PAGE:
Guy Baker takes a look at some of the most popular performance diesels, and how best to modify them…..
LAUNCH AND EVOLUTION
Launched in February 2006, the 150bhp Alfa 159 1.9 JTDM has proved to be the best seller in the 159 range, as the larger, thirstier five-cylinder 2.4-litre diesels are much less appealing to buyers. Striking looks, a charismatic interior, plenty of standard kit and a great driving experience made it a surefire hit. All models have 18,000-mile service intervals, front and rear electric windows, dual-zone climate control, electric heated and folding door mirrors, an electronic key with a starter button, CD player, cruise control and either 16, 17 or 19-inch alloy wheels. Lusso models add leather trim, rain and light sensors and rear parking sensors, while the TI models (short for Turismo Internazionale) launched in June 2007 come with a body kit, lowered sports suspension, 19-inch alloys, red Brembo brake callipers and lashings of chrome detailing. Later specs include Turismo, Turismo Sport and Elegante. QTRONIC automatic versions arrived in November 2006.
BEHIND THE WHEEL
Compared to the raft of dull rivals, the 159’s cockpit is gorgeous, with its deeply recessed triple dials and a dashboard that’s angled inwards, plus upmarket materials including aluminium and suede. The steering wheel and column stalks are laden with easy to use functions, and a sporty but comfortable driving position is easily to obtain. Even in standard tune, performance is strong, with little sign of turbo lag at all. And modified examples can be real fliers. Gearchanges are tight but smooth, and handling is excellent for a mid-sized, front-wheel drive saloon – there’s plenty of grip available, little body roll and well weighted steering. Long distance ride comfort doesn’t suffer though, and noise levels are low. Factory brakes are easily good enough for fast road use.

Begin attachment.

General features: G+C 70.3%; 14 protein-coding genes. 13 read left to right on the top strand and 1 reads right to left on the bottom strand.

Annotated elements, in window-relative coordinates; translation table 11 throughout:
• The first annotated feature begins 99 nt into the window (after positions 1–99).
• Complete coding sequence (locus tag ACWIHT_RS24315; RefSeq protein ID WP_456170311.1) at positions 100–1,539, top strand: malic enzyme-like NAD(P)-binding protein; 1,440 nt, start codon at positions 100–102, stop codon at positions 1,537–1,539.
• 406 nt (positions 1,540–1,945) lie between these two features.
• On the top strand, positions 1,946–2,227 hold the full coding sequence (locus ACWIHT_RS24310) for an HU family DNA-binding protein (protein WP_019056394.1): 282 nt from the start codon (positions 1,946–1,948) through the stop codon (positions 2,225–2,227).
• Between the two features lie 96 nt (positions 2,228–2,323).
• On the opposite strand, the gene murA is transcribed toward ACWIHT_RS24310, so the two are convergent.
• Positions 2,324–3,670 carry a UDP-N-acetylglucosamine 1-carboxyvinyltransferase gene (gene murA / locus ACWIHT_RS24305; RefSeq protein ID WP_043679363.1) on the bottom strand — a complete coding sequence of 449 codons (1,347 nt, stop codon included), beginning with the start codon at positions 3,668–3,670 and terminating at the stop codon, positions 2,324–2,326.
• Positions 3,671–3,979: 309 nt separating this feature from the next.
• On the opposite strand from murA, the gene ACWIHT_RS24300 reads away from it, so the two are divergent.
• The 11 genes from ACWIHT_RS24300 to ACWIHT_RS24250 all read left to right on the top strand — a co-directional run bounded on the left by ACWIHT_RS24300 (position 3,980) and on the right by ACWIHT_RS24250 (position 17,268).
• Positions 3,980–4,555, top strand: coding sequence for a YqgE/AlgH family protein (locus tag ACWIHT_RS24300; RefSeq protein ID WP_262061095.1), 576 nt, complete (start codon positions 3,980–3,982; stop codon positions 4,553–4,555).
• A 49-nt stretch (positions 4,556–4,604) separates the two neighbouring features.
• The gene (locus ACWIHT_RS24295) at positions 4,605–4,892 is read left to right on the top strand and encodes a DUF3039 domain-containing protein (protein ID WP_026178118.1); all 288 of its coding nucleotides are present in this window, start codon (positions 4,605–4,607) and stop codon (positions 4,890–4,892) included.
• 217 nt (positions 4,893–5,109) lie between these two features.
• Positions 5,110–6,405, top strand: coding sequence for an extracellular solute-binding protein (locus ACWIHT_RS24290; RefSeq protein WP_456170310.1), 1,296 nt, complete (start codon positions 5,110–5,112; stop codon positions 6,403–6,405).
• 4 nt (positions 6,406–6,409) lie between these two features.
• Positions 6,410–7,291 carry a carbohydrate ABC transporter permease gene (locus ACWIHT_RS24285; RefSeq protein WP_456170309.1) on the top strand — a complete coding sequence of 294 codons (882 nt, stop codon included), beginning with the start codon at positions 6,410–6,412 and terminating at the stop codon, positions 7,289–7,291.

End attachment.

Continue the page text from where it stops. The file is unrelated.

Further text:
Performance-wise a K&N air filter and a decent sports exhaust from the likes of Milltek and MIJ Performance will improve throttle response and liberate a few extra horses, but you’ll need an engine chip or remap to see big gains. Expect around 185 to 195bhp and 300lb ft of torque, which makes the 159 a very quick car. Popular tuners are Chiptuning Direct, Superchips, Red Dot Racing, Tunit, Evolutionchips and Superchips. The OE brake set-up is pretty good, so most owners will only change the pads for uprated items. Bigger discs – like those from Autodelta – are in the region of £500 with pads, and are really only needed for serious track-day use. As the standard suspension already provides a good handling/ride balance, we don’t recommend fitting lowering springs on their own. Instead consider a pricier adjustable coilover suspension kit if you really need to change the set-up. And leave the body as standard as possible, otherwise you’ll seriously dent your 159’s resale value.